Sudbury’s way to the future – by Dick DeStefano (Sudbury Star – December 31, 2015)

I am a big fan of insightful and comprehensive community economic plans for Greater Sudbury, having chaired and participated in at least four such plans since 1970 that have fundamentally changed the direction of our community in preparing for the future.

The Greater Sudbury Development Corporation has recently designed a strategic plan (From the Ground Up 2015-2025) that could change the face of the community for the next 10 years if all sectors actively participate and contribute their energy and insights into implementing and supporting the efforts which this plan imagines and recommends.

The problem lies in the fact that very few people have read or even reviewed this important piece even though the plan, during the consultation stages, was led by a broad based 24-member steering committee. This document must be circulated and endorsed by the general public to be successful.

Decisions will be made at the Greater Sudbury Development Corporation board and city council that will dramatically impact our community in the years to come. The report must not sit on a shelf and become just another strategic plan that is swallowed up and buried by its lack of circulation and agreement amongst those who participated. It must be considered by all sectors as a promise to change the community and grow and expand its fundamentals.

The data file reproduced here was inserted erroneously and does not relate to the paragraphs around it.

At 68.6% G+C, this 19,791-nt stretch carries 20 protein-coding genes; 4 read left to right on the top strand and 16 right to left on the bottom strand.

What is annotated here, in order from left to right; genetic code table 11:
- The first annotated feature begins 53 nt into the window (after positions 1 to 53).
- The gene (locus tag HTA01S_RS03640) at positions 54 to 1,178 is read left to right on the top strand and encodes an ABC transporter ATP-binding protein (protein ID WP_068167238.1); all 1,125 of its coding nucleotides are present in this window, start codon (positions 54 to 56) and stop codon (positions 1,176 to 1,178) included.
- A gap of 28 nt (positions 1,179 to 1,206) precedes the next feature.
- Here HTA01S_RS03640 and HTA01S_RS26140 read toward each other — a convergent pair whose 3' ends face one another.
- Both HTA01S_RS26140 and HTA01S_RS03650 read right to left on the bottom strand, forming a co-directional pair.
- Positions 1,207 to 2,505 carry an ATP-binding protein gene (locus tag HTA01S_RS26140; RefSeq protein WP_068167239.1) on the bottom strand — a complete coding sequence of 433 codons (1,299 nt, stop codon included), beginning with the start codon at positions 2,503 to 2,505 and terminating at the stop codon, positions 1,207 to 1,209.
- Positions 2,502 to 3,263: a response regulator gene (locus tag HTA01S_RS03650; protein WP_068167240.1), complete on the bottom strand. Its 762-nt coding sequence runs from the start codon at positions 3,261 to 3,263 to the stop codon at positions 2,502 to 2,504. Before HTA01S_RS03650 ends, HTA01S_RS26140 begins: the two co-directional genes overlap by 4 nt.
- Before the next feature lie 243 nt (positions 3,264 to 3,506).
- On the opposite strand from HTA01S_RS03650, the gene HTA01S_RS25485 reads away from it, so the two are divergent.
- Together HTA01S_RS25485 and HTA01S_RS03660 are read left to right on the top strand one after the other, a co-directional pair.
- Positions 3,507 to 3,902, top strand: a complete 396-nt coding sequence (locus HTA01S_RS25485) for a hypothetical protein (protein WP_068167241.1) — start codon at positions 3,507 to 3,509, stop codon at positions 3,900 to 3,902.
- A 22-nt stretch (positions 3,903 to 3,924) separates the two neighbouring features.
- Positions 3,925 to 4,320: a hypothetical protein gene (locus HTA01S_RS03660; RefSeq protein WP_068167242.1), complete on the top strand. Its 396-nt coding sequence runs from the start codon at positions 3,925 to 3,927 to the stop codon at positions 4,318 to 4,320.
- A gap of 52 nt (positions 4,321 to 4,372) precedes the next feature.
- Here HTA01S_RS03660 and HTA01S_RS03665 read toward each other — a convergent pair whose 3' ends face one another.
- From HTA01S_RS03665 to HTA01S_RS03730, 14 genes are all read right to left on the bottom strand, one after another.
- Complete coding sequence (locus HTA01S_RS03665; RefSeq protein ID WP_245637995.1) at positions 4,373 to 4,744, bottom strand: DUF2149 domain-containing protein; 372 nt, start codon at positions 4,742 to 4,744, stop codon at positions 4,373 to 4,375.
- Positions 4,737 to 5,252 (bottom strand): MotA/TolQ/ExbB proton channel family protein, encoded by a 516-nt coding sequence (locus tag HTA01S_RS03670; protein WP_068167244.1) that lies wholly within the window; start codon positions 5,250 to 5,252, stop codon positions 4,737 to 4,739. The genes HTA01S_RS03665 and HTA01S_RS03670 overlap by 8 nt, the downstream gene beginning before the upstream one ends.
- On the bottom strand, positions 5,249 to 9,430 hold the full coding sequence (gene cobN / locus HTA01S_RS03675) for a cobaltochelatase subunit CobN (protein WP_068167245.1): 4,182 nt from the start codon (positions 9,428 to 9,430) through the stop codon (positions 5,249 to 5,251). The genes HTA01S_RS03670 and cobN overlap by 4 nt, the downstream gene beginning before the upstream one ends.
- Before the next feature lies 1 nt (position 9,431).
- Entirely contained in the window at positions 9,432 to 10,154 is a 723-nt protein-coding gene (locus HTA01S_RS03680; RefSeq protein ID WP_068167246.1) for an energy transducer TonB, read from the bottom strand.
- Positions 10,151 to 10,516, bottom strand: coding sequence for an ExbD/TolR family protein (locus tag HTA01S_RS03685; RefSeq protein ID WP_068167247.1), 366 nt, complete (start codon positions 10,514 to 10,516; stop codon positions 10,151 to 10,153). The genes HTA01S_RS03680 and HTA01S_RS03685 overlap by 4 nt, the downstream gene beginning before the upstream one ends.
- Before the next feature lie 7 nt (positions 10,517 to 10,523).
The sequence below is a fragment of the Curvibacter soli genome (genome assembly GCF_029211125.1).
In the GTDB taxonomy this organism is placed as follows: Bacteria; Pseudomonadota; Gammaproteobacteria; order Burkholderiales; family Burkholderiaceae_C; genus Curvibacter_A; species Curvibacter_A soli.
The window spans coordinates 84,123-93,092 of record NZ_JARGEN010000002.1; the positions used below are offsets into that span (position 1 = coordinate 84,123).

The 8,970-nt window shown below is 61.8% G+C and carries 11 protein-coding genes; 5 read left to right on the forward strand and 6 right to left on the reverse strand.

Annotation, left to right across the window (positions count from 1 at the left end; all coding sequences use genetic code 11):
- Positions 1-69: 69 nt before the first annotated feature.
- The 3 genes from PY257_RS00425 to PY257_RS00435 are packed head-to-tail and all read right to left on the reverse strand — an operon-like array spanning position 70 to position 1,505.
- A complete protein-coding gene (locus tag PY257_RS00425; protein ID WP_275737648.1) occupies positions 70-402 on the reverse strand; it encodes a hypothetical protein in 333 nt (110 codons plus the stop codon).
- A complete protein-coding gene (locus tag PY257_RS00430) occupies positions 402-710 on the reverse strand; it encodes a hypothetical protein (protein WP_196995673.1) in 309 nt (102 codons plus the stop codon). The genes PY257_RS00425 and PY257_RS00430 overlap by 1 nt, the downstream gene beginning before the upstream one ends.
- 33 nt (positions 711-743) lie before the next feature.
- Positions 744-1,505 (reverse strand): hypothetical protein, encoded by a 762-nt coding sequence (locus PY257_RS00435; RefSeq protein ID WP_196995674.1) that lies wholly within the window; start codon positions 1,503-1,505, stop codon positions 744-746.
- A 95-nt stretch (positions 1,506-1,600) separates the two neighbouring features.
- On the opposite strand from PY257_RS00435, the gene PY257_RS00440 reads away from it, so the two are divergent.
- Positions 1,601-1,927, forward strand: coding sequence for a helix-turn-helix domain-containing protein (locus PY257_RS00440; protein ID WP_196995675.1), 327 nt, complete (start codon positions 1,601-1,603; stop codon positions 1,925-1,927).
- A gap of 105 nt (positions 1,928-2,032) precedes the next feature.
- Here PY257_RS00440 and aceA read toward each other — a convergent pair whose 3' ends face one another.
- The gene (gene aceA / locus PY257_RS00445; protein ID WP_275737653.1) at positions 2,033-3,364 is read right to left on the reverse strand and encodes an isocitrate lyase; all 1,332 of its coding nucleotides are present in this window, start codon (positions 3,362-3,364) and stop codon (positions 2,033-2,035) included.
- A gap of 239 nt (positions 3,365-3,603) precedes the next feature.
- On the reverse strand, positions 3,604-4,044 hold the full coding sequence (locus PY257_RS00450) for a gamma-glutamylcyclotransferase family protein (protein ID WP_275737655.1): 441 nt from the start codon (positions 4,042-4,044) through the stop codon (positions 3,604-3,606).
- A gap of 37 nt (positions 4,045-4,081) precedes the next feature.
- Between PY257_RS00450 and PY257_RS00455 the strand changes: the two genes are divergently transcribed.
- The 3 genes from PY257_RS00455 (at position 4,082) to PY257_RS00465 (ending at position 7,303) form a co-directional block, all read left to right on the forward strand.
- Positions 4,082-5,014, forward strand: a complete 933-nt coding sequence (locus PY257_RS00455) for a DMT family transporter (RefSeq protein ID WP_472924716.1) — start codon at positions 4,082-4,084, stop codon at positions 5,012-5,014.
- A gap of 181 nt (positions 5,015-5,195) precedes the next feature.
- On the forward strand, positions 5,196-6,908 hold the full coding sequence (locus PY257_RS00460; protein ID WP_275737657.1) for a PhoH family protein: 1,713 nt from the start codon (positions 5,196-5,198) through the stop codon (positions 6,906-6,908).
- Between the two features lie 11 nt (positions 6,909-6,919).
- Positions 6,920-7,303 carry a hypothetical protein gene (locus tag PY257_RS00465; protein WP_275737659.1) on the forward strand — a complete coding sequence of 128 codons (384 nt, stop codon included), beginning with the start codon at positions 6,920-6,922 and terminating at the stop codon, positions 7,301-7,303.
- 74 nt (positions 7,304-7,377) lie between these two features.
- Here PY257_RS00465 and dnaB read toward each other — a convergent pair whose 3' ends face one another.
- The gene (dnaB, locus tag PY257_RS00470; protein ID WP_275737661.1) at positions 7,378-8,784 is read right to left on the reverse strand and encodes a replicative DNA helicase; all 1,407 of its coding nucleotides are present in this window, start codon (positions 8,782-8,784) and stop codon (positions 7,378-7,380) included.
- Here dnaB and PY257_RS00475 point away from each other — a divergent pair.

The plan has some lofty goals and ambitious projects, and may be deterred by the economy and global influences. These deterrents are not insurmountable. The plan may be delayed, but could at least allow for partial solutions whenever possible.

The Everest Goal, highly profiled as a focal point, would see 10,000 net new jobs by 2025. This is based on hope and evidently based on an assumption that all sectors will grow incrementally. This may be an ultimate goal, but should be tempered based on the importance of the mining sector’s cyclical nature and the mining technology companies. The key to growth in our community needs to be based on evidence and history that is realistic.

“The vision is bold and ambitious and is intended to stretch and drive the community as it pursues its economic development objectives,” the plan states. “Reaching a goal of 10,000 new jobs would mean that our city has a stronger, more diverse economy and could result in 30,000 new residents living in our city.”

This is not an easy task.

The report contains much to be applauded. It is well written and contains multiple ideas and initiatives that are well documented and profiled. The accompanying charts in the study indicate who should lead, general time frames from short to long, and existing key sectors that could attract jobs and real wealth.

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